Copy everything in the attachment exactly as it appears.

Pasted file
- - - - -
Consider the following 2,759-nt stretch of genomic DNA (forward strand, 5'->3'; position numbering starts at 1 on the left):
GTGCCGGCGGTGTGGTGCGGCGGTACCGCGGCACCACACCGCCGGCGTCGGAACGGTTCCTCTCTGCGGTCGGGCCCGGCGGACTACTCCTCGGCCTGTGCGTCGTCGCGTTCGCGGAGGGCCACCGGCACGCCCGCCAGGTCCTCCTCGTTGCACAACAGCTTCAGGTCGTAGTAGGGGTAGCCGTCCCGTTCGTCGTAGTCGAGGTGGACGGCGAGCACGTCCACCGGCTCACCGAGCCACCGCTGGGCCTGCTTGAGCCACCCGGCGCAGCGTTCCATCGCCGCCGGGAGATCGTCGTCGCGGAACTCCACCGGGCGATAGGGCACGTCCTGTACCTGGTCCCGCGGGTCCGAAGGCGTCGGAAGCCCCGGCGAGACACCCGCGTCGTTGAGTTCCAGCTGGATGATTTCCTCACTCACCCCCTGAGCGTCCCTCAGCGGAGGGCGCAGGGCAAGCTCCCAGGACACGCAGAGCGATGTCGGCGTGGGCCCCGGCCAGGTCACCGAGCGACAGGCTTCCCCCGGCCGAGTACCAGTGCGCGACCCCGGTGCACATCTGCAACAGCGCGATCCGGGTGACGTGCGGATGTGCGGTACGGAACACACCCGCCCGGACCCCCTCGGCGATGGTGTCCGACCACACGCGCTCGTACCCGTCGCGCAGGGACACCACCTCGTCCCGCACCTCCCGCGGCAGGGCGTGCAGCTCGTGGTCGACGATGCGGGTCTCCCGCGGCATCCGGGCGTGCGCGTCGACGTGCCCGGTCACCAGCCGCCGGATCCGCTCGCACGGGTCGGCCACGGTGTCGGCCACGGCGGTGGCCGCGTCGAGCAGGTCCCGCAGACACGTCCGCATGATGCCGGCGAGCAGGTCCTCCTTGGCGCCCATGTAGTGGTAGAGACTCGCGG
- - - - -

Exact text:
Consider the following 2,759-nt stretch of genomic DNA (forward strand, 5'->3'; position numbering starts at 1 on the left):
GTGCCGGCGGTGTGGTGCGGCGGTACCGCGGCACCACACCGCCGGCGTCGGAACGGTTCCTCTCTGCGGTCGGGCCCGGCGGACTACTCCTCGGCCTGTGCGTCGTCGCGTTCGCGGAGGGCCACCGGCACGCCCGCCAGGTCCTCCTCGTTGCACAACAGCTTCAGGTCGTAGTAGGGGTAGCCGTCCCGTTCGTCGTAGTCGAGGTGGACGGCGAGCACGTCCACCGGCTCACCGAGCCACCGCTGGGCCTGCTTGAGCCACCCGGCGCAGCGTTCCATCGCCGCCGGGAGATCGTCGTCGCGGAACTCCACCGGGCGATAGGGCACGTCCTGTACCTGGTCCCGCGGGTCCGAAGGCGTCGGAAGCCCCGGCGAGACACCCGCGTCGTTGAGTTCCAGCTGGATGATTTCCTCACTCACCCCCTGAGCGTCCCTCAGCGGAGGGCGCAGGGCAAGCTCCCAGGACACGCAGAGCGATGTCGGCGTGGGCCCCGGCCAGGTCACCGAGCGACAGGCTTCCCCCGGCCGAGTACCAGTGCGCGACCCCGGTGCACATCTGCAACAGCGCGATCCGGGTGACGTGCGGATGTGCGGTACGGAACACACCCGCCCGGACCCCCTCGGCGATGGTGTCCGACCACACGCGCTCGTACCCGTCGCGCAGGGACACCACCTCGTCCCGCACCTCCCGCGGCAGGGCGTGCAGCTCGTGGTCGACGATGCGGGTCTCCCGCGGCATCCGGGCGTGCGCGTCGACGTGCCCGGTCACCAGCCGCCGGATCCGCTCGCACGGGTCGGCCACGGTGTCGGCCACGGCGGTGGCCGCGTCGAGCAGGTCCCGCAGACACGTCCGCATGATGCCGGCGAGCAGGTCCTCCTTGGCGCCCATGTAGTGGTAGAGACTCGCGG